Launched in 1984, Global SchoolNet has three decades of experience in the field of online project-based learning.
Global SchoolNet began in 1984 as the Free Educational Mail (FrEdMail) Network, when San Diego teachers Al Rogers and Yvonne Marie Andres, began linking their students to classrooms on the east coast to participate in online writing projects. Research and experience demonstrated the importance of “connected learning” and by 1990 their online network had expanded to more than 300 schools. FrEdMail closed its doors in June, 1999 after 15 years of operation. Read what some teachers thought about "FrEd."
In 2005, in the 25th Anniversary issue of Teaching and Learning Magazine, the FrEdMail Network was recognized as one of the top fifteen "Breakthrough Products" of the previous 25 years (item #12)."
Global Schoolhouse Project
In 1992, with a grant from the National Science Foundation, GSN created its first web site, called the "Global Schoolhouse," to showcase online collaborative learning.
The mission of the Global Schoolhouse was to provide a living curriculum that makes the world a laboratory and promotes the quest for lifelong learning. The original Global Schoolhouse Project involved schools in California, Virginia, Tennessee, and London. Learning clusters were formed consisting of four to six schools who worked as collaborative teams to study ground water pollution, solid waste management, alternative energy sources, space exploration, natural disasters and weather.
The Global Schoolhouse Project was an outstanding example of government, business, and the educational community working together to achieve a common goal. On April 28, 1993 the Global Schoolhouse Project was introduced to the world through an innovative demonstration of multipoint desktop videoconferencing, as part of the National Science Foundation's National Science and Technology Week. The Global Schoolhouse Project established a global online network of educators who wanted to transform the way students learn and interact with one another and their communities.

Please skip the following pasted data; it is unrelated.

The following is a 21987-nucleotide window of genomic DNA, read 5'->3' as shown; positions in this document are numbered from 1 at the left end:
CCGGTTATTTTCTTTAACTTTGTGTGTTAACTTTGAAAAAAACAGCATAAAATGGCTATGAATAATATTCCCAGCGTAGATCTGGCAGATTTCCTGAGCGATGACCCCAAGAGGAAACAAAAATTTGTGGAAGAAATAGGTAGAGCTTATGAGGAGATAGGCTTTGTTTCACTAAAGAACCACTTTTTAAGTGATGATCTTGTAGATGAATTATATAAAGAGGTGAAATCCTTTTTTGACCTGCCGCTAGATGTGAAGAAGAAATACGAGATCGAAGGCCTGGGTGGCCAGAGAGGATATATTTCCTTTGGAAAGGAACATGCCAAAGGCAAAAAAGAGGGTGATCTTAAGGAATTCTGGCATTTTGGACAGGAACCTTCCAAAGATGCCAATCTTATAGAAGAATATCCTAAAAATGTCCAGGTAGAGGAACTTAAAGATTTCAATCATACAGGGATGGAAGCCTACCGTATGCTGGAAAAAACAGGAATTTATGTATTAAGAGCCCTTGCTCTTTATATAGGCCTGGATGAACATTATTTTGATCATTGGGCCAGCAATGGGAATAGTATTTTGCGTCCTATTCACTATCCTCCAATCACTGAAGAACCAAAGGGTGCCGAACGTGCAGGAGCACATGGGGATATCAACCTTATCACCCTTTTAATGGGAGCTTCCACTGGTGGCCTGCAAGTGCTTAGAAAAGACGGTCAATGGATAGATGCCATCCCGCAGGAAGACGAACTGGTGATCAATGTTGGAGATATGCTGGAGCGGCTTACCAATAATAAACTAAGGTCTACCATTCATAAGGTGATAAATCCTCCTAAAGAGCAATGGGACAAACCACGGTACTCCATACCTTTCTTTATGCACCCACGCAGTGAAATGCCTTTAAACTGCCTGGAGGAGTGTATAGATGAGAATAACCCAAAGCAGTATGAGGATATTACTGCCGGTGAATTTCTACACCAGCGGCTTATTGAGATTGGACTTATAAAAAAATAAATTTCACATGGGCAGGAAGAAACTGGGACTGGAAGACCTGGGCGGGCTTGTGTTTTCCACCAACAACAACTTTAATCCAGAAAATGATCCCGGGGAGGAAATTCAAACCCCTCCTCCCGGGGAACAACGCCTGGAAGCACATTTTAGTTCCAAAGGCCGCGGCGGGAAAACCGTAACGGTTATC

Collaborative Learning is Shared Learning
Students in a collaborative learning environment are active learners, who construct knowledge, rather than passively absorb it. Believing that education is too important to be constrained by physical, philosophical, or monetary barriers, Global SchoolNet continues to support international project-based educational experiences for students that enable them to learn together on a reciprocal basis. Each year, GSN offers a range of free projects, activities and tools, such as International Schools CyberFair, Doors to Diplomacy, Mosaics of Life, GeoGame, Projects Registry and the Collaborative Learning Center.
Online Shared Learning Teacher Awards
In 2000 Global SchoolNet launched the “GSN Online Shared Learning Teacher Award” program, to recognize educators worldwide, who are champions and advocates of online collaborative learning. GSN developed an innovative Web-based management system that solicits 3rd-party nominations of qualified teachers, obtains detailed narratives, and collects testimonials on behalf of candidates. The system allows candidates to rank and invalidate testimonials prior to judging. When the nomination process ends judging begins and the system manages the collection and ranking of evaluation scores. This process is completely Web managed, with no collection or exchange of any paper documents. The result is a library of exemplary stories and best practices from the world’s top collaborative learning educators, and the top candidate is given a cash award of $7,500 and flown to the National Education Computing Conference.
Friendship Through Education
Global SchoolNet is a founding member of the White House initiated Friendship Through Education consortium, which was established in October 2001, to create opportunities that facilitate online and offline interactions between the youth of the world, in order to build a culture of peace in which the dignity and rights of all human beings are respected.